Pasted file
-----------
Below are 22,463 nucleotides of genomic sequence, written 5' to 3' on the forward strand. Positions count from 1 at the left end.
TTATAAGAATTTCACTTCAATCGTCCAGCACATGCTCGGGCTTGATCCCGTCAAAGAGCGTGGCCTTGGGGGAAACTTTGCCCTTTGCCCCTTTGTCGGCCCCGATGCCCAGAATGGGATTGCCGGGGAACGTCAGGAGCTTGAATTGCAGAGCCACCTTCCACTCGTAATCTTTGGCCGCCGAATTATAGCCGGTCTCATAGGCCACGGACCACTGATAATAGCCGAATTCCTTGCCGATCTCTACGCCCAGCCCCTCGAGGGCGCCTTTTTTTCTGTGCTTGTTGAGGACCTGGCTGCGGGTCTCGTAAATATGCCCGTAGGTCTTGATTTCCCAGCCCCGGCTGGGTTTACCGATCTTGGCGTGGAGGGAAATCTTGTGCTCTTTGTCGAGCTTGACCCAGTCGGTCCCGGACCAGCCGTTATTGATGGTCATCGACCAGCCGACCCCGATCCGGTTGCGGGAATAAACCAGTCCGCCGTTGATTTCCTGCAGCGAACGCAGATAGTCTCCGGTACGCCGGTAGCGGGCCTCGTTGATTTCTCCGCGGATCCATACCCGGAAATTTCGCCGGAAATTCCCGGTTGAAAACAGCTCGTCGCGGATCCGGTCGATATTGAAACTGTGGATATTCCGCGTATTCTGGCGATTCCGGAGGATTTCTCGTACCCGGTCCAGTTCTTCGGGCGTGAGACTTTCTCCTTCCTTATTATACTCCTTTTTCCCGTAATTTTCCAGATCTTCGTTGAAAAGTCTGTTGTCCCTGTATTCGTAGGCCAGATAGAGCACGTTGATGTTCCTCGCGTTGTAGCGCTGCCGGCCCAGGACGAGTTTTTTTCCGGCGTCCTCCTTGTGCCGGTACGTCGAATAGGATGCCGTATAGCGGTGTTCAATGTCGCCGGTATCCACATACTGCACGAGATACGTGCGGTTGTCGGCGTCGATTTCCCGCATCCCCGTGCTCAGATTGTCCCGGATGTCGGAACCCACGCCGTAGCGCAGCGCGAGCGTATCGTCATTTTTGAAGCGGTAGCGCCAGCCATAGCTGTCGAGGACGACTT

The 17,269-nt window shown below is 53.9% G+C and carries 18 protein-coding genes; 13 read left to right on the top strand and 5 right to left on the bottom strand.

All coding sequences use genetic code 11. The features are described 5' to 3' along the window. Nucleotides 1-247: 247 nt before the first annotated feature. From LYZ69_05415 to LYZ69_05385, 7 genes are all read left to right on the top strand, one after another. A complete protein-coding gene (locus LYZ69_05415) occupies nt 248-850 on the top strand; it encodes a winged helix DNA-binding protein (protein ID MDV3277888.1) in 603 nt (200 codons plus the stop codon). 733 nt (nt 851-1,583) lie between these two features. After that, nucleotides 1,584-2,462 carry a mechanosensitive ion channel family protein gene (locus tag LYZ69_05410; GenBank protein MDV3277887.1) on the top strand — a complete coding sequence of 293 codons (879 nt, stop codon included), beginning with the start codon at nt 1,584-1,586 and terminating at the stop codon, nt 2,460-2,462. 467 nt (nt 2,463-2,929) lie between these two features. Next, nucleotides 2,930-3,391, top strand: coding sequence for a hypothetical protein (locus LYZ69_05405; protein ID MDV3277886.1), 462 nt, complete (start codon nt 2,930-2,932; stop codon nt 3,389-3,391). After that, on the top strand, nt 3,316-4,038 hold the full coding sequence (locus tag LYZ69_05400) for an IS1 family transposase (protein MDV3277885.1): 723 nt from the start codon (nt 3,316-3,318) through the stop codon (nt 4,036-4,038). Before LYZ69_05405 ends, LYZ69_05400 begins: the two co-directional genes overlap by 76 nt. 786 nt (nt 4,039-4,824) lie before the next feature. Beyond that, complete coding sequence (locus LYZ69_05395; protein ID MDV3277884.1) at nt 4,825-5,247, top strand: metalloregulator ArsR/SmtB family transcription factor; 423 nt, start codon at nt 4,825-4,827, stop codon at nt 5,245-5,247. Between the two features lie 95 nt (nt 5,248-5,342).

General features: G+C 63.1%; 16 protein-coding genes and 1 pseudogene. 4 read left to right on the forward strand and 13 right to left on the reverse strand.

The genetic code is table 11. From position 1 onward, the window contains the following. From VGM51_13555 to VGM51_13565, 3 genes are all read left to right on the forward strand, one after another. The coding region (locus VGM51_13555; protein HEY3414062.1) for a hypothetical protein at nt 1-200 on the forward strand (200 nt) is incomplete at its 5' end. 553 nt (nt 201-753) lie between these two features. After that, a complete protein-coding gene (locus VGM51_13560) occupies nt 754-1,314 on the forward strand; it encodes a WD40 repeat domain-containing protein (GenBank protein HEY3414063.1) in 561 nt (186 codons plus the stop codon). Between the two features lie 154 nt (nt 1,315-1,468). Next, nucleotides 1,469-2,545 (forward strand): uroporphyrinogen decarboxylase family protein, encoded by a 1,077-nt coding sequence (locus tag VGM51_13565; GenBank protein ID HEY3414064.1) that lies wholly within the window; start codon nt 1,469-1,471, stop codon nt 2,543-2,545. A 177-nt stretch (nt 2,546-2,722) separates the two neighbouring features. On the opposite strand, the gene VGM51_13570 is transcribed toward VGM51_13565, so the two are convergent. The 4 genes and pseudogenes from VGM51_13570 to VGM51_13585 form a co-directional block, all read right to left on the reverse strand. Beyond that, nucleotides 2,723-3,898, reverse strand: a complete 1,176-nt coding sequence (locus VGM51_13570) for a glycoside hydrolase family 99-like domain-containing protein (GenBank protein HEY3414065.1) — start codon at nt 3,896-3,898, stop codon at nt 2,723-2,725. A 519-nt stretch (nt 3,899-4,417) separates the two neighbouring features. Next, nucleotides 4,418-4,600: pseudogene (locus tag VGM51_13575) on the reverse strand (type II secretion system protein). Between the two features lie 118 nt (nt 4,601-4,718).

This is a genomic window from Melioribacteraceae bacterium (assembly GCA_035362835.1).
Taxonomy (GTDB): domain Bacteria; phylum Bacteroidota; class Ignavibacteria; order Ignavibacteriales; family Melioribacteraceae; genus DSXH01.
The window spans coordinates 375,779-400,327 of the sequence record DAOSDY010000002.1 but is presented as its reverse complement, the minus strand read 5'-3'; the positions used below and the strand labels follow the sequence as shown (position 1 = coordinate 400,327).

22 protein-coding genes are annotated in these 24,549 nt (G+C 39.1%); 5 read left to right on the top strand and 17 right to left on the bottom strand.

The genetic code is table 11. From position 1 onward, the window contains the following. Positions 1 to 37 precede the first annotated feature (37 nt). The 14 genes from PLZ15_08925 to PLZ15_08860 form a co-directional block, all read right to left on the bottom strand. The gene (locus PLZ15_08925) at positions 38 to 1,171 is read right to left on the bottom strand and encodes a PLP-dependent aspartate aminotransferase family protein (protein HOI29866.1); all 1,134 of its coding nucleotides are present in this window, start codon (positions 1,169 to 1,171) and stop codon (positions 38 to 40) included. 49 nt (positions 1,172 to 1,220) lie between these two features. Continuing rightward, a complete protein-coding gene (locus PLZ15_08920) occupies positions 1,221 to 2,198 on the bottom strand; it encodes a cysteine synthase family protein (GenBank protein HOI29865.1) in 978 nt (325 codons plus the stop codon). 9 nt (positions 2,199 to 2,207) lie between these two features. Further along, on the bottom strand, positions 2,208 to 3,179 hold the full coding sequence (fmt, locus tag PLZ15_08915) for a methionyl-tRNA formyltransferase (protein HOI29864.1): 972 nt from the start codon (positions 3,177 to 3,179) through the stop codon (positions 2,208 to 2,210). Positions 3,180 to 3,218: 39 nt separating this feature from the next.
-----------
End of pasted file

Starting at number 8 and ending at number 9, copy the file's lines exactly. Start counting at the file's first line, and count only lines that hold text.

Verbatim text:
Taxonomy (GTDB): domain Bacteria; phylum Bacteroidota; class Ignavibacteria; order Ignavibacteriales; family Melioribacteraceae; genus DSXH01.
The window spans coordinates 375,779-400,327 of the sequence record DAOSDY010000002.1 but is presented as its reverse complement, the minus strand read 5'-3'; the positions used below and the strand labels follow the sequence as shown (position 1 = coordinate 400,327).